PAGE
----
Let them read John Locke 4

… and David Hume, and Baruch Spinoza, and the US Constitution …

(We specially mention Hume and Spinoza because they were philosophers of atheism. But all the thinkers of the Age of Reason should be prescribed reading in all schools everywhere.)

THEY – the Muslims – are investing billions in trying to convince us that their ideas are good – though they aren’t. But we are doing nothing at all to persuade them that our ideas are good – which they are.

Ed West puts forward a very good plan. We quote from his Spectator (UK) article:

The persecution of Christians, the greatest story never told in the Western media, is finally building momentum as a story, after a year which has seen villagers massacred in Syria, dozens of churches burned down in Egypt’s worst religious violence for centuries, and the Peshawar atrocity in which the suicide-bombing of a church killed more than 80 people.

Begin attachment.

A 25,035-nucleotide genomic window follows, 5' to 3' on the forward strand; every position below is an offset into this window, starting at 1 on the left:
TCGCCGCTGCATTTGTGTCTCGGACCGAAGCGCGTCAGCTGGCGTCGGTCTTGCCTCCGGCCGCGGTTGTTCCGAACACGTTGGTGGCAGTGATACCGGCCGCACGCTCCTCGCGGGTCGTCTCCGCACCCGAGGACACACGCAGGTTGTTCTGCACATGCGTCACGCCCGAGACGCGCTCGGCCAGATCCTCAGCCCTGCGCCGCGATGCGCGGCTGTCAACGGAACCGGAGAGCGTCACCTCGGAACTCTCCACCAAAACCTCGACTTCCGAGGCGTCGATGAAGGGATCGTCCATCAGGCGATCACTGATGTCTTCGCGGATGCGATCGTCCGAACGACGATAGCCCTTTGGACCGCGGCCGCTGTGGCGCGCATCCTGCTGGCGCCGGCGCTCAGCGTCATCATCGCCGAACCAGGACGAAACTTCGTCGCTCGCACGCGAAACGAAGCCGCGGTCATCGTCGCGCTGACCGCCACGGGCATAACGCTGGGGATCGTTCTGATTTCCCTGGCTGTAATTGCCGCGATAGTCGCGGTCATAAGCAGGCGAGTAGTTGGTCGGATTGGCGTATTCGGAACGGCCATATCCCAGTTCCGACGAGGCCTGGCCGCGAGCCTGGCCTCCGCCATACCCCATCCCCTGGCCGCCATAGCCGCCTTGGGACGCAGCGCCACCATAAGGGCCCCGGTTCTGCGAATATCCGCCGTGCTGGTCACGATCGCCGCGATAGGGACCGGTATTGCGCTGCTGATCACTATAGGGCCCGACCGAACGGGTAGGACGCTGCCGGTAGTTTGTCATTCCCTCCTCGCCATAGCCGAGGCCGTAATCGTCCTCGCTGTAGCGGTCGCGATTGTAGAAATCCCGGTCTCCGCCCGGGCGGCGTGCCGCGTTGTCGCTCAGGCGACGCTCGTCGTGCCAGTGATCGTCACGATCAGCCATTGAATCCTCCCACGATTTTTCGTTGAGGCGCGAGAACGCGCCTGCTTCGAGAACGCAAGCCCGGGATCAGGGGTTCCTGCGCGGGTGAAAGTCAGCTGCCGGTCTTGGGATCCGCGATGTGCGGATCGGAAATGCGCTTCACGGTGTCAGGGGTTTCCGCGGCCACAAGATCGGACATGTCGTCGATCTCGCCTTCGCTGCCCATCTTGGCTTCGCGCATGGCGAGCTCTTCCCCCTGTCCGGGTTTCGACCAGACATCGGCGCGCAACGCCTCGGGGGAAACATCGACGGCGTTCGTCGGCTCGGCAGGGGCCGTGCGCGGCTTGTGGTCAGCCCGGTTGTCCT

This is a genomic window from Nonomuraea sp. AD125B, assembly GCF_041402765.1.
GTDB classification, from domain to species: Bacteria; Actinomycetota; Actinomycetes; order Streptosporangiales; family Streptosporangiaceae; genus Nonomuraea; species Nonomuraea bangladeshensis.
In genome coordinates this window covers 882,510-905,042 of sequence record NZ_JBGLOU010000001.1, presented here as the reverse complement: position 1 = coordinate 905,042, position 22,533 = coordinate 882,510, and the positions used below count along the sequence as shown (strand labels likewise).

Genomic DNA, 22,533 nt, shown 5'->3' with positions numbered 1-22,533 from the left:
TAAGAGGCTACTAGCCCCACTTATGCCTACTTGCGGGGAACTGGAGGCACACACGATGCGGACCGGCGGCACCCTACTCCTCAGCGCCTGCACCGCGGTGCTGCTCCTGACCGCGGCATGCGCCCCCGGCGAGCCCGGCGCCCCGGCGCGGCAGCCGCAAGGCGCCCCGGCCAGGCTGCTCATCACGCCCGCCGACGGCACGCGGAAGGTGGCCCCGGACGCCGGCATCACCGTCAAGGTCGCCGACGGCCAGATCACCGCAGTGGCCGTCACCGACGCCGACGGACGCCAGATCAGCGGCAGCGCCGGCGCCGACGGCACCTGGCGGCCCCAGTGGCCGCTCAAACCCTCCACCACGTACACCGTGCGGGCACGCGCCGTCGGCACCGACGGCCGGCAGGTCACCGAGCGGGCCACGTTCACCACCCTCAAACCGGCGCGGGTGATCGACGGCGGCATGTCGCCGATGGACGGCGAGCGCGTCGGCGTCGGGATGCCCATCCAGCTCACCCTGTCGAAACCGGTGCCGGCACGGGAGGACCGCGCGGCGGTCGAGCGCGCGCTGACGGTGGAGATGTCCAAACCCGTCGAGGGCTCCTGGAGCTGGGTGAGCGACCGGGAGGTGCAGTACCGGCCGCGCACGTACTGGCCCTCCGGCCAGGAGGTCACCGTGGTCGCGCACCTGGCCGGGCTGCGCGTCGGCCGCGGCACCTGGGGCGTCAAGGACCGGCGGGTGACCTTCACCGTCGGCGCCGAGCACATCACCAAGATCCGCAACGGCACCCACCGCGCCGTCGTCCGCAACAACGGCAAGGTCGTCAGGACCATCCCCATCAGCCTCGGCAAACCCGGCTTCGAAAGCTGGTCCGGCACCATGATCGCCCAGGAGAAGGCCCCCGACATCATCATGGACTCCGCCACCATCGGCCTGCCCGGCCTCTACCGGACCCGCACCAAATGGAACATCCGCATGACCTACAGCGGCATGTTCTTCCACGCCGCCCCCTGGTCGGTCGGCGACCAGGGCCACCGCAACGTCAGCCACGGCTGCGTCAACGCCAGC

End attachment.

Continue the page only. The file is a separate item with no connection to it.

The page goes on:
Earlier this week several MPs discussed the issue in Parliament, Fiona Bruce saying that ‘We should be crying out with the same abhorrence and horror that we feel about the atrocities towards Jews on Kristallnacht.’ And Baroness Warsi …

… a token Muslim woman on display in the House of Lords …

… will say in a speech in Washington today that: ‘A mass exodus is taking place, on a Biblical scale. In some places, there is a real danger that Christianity will become extinct.’

Warsi made the same point on the [BBC’s] Today programme this morning, and I applaud her, but an aspect rather missing from the coverage was the fact that the vast majority of serious anti-Christian violence is carried out in the name of Islam. It would be like discussing anti-Semitic pogroms of the medieval period without mentioning Christianity, its theology, history and practice.